"It's an unbelievable feeling," said a delighted Berrettini, who was absent last year as Italy failed to progress from their group in the inaugural staging of the event. "Last year I couldn't make it, so I'm really happy that the first time that I played we are into the final.

"I'm feeling good. I'm feeling pumped. I'm feeling great to play not just for me, but for my team and for Italy in general. That's what matters the most. I'm really looking forward to playing tomorrow."

 

SINNER TO FACE FAMILIAR FOE

There will be an all-Italian affair in the final of the Great Ocean Road Open, with Jannik Sinner to face Stefano Travaglia.

In-form Sinner clinched an impressive 7-6 (7-4) 4-6 7-6 (7-4) win over second seed Karen Khachanov, in a three-hour battle, after his compatriot beat Thiago Monteiro 6-3 6-4.

At the Murray River Open, Felix Auger-Aliassime will meet Dan Evans in the final as each look to secure a first ATP Tour title.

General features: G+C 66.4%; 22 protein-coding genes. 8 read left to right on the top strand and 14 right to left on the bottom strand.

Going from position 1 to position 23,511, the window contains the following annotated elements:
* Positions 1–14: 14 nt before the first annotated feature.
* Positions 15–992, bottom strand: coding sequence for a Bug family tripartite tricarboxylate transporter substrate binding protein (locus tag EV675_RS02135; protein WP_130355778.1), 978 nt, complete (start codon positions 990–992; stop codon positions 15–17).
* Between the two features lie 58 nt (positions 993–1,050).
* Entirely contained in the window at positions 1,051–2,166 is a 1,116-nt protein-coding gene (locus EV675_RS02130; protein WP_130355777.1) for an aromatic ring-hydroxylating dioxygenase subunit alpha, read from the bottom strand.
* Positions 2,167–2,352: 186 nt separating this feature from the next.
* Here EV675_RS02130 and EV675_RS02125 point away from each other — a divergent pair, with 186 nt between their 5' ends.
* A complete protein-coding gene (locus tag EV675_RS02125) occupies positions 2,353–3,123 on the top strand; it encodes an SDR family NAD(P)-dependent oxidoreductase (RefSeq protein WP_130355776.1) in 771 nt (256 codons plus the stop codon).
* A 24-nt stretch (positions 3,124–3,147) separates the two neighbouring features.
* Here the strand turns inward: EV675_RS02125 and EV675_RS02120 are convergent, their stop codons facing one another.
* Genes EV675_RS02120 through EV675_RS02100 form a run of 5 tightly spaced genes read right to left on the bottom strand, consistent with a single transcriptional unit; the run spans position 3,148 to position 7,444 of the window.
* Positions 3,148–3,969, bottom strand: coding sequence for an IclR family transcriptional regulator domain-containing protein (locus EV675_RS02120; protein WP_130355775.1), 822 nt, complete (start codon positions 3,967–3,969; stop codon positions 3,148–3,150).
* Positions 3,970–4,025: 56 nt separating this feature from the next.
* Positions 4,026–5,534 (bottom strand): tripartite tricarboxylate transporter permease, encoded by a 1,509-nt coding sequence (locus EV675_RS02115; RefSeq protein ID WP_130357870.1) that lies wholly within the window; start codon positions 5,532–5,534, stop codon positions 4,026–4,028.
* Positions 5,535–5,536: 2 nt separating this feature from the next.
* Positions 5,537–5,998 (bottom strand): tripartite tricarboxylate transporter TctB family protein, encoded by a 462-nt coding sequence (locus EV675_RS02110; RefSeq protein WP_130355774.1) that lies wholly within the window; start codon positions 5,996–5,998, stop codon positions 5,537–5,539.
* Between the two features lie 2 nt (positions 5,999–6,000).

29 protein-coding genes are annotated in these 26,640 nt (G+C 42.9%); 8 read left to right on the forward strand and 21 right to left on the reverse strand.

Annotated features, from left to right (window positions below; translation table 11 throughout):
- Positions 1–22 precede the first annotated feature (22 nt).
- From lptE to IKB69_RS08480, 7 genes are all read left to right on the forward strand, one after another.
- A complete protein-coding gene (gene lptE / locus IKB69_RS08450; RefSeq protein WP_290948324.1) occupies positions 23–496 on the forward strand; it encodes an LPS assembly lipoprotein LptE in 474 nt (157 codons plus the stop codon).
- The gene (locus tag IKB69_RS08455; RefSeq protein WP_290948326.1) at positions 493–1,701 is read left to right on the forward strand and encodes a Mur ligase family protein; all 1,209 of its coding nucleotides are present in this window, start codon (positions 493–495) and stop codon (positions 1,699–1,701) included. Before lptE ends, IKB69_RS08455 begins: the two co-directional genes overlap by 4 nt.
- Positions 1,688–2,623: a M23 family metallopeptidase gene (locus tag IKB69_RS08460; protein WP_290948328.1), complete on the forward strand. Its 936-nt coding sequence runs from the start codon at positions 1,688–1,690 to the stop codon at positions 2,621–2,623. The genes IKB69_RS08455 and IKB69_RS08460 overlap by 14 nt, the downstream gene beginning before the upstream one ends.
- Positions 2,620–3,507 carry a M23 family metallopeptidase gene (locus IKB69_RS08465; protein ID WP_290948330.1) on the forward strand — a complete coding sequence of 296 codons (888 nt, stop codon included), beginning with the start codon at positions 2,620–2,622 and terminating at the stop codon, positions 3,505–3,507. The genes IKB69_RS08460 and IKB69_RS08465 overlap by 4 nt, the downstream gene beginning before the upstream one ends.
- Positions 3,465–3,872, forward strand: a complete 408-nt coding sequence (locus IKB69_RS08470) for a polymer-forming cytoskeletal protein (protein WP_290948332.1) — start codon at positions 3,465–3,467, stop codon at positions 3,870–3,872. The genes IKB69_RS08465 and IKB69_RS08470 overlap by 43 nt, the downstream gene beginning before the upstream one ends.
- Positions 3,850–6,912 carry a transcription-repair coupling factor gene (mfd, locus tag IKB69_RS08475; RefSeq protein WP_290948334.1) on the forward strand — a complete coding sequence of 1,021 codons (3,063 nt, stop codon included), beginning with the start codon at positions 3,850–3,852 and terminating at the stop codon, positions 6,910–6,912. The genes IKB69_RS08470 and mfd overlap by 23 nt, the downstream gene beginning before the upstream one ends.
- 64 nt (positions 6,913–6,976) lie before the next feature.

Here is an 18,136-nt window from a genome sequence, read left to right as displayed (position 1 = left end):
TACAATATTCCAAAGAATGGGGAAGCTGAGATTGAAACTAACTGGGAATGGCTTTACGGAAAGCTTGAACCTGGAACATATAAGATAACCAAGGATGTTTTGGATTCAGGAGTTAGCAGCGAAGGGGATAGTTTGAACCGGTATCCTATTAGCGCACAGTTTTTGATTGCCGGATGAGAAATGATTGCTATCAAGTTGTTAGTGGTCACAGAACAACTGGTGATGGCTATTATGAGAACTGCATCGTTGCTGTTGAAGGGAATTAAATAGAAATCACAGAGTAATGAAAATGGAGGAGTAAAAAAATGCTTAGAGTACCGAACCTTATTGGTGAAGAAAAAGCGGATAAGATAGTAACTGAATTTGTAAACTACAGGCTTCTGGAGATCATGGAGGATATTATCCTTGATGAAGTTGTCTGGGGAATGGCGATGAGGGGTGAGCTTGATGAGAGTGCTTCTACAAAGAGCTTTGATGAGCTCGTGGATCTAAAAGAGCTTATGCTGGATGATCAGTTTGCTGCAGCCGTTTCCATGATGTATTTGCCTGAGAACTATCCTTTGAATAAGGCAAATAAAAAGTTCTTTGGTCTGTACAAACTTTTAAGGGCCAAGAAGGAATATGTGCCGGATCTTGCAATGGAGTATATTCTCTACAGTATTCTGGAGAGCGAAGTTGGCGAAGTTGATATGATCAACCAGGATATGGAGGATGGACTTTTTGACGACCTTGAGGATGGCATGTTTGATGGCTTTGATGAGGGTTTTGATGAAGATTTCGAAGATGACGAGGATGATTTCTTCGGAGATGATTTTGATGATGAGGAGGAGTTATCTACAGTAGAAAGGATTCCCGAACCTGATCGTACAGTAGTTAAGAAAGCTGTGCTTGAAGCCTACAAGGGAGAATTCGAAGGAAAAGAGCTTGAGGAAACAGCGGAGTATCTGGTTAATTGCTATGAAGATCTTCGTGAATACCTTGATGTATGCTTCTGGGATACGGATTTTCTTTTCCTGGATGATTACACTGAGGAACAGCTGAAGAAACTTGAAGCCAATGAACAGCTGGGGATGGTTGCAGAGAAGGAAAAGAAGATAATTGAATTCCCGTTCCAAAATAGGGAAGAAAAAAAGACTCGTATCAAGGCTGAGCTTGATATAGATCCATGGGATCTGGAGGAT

Auger-Aliassime needed only 61 minutes to beat Corentin Moutet, while eighth seed Evans required a minute less to ease past Jeremy Chardy.

Novak Djokovic said it was "a tough one" to take after Serbia's hopes of retaining the ATP Cup title were ended by defeat to Germany.

The world number one scored a tense 6-7 (3-7) 6-2 7-5 victory over Alexander Zverev in their singles rubber, levelling the match after Jan-Lennard Struff beat Dusan Lajovic in three sets.

Zverev and Struff then teamed up in doubles to net a 7-6 (7-4) 5-7 10-7 win over Djokovic and Nikola Cacic.

The singles workout and win sets up the eight-time Australian Open champion well for the start of that grand slam next week, which was the consolation Djokovic could take from defeat.